”As a consequence of the improvement in base sheet quality, the converting line operations, located in Harrodsburg, increased productivity tremendously over the 2008 to 2012 period. Of course with the startup of the ATMOS machine in late 2012, there had been a bit of a learning curve in converting, but the trend in 2014 is now upward again. “We still have our opportunities for continuous improvement. That job is never done. But it’s a lot more fun to be working on high-level optimization rather than daily firefighting.”



The ATMOS machine is all part of a strategy which the company announced to grow in the premium space. In the marketplace, Wausau is known as a very strong partner with distributors. “We partner with the distributors to address the needs of the end-user. We select distributors because their go-to-market strategy is aligned with ours. So when the distributor sees its supplier as a partner, they will work harder to get business, and we all benefit.”

The addition of the new machine allows Wausau to supply its distributors with a full portfolio of Green Seal™-certified tissue and towel products. This full range is unique in the marketplace.



Regarding the ATMOS “PM3” project, Rudemiller doesn’t pretend it was easy. “No machine startup is trouble-free, in our case doubly so as we had two startups - the machine in conventional mode, and then the machine in ATMOS mode. Overall, considering the complexity, the project has gone well.”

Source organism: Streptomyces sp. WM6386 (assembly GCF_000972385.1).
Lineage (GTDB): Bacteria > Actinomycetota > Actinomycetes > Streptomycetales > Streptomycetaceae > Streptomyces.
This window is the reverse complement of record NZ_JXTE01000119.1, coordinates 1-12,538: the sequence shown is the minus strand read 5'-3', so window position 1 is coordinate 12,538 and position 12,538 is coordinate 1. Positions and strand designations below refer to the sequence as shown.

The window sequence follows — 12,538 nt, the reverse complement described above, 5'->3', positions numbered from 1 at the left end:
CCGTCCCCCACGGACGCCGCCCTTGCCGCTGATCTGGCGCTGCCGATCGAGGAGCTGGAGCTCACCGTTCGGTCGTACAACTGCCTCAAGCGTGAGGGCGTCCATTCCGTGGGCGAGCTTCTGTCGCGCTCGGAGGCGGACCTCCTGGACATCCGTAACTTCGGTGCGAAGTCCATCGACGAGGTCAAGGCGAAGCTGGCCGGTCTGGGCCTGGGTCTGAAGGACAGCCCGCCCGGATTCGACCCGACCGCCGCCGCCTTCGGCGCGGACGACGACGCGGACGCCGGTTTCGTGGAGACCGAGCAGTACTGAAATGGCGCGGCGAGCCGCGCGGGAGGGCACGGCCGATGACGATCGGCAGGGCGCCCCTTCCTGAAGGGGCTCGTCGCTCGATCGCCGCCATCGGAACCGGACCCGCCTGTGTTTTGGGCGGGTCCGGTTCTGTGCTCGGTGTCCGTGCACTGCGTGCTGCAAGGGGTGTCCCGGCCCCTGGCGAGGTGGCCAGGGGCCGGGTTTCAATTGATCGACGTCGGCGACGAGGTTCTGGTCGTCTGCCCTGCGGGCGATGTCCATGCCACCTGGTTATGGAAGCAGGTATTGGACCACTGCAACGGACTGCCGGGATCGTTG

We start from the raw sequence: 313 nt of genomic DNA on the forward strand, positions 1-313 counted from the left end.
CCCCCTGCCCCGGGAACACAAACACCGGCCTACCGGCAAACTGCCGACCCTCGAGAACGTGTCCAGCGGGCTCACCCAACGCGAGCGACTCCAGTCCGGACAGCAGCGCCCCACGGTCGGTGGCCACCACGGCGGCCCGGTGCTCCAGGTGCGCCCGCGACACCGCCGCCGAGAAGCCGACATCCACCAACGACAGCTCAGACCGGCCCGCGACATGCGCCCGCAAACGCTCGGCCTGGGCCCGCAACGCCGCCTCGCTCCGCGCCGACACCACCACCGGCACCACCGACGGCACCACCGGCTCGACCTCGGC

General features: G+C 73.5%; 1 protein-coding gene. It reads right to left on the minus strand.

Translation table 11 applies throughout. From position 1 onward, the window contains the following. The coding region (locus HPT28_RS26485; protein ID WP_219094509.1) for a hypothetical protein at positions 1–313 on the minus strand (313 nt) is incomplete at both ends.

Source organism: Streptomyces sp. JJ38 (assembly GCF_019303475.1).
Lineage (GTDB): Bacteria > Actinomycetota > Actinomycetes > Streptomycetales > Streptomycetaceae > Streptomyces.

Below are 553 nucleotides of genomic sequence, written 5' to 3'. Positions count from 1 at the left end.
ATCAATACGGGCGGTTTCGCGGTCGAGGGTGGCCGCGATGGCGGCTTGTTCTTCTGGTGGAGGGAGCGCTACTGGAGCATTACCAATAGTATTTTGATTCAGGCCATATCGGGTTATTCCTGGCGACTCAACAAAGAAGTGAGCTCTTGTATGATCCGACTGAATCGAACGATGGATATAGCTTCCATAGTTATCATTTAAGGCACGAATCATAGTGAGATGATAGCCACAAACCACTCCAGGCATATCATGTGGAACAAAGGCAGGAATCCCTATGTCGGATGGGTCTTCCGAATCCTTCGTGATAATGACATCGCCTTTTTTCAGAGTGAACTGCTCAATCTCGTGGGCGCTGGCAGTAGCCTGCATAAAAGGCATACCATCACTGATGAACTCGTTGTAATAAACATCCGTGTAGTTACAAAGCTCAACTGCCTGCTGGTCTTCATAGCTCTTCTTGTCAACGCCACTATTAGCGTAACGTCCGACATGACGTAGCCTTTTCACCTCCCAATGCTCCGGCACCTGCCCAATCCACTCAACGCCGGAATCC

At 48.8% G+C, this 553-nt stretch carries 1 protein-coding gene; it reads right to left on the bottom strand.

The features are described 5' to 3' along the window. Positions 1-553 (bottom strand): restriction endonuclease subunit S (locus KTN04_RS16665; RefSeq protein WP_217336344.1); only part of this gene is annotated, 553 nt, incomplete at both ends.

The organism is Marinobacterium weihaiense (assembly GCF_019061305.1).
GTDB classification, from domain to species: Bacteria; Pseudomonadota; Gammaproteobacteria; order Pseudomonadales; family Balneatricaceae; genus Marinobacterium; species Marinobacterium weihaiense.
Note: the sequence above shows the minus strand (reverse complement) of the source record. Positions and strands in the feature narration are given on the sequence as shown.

Teamwork and planning played a key role, says Rudemiller. “Part of the success was based on collaboration established at Tissue World 2012 in Miami between Wausau Paper, Voith, and Buckman. We left that meeting with each of us committed to common objectives for the machine startup as being the most fruitful approach to a good startup. We agreed to put together a startup realization team with representatives from all three groups that met regularly for months to plan the startup, commissioning, and handling of technical challenges. Each of the three entities participated in the startup plan development, and everyone bought into it. Now, after the successful startup, all three parties are very pleased that we worked to a common agenda, helping us get to where we are today.”

The installation of PM3 hubs a market strategy to give Wausau a complete range of AFH products from conventional to premium. Premium substrate demand is growing and moves to 100 percent of its capacity over the next several years.


NO COMPLAINTS. Summarizing the capital project, Rudemiller explains that “the paper machine team today is effectively the same group of people who executed the installation and startup. They are a very dedicated hard-working team both in the paper mill and converting operations. Each person has made a lot of personal sacrifices in having worked through some very challenging technical problems with persistence and commitment. I’m very proud of the way they have succeeded.”

“We get to work here in the beautiful rolling hills of Kentucky, with a great and dedicated group of people in an expanding company that has made smart strategic investments in world-class technology to grow the business. It can’t get much better than this.”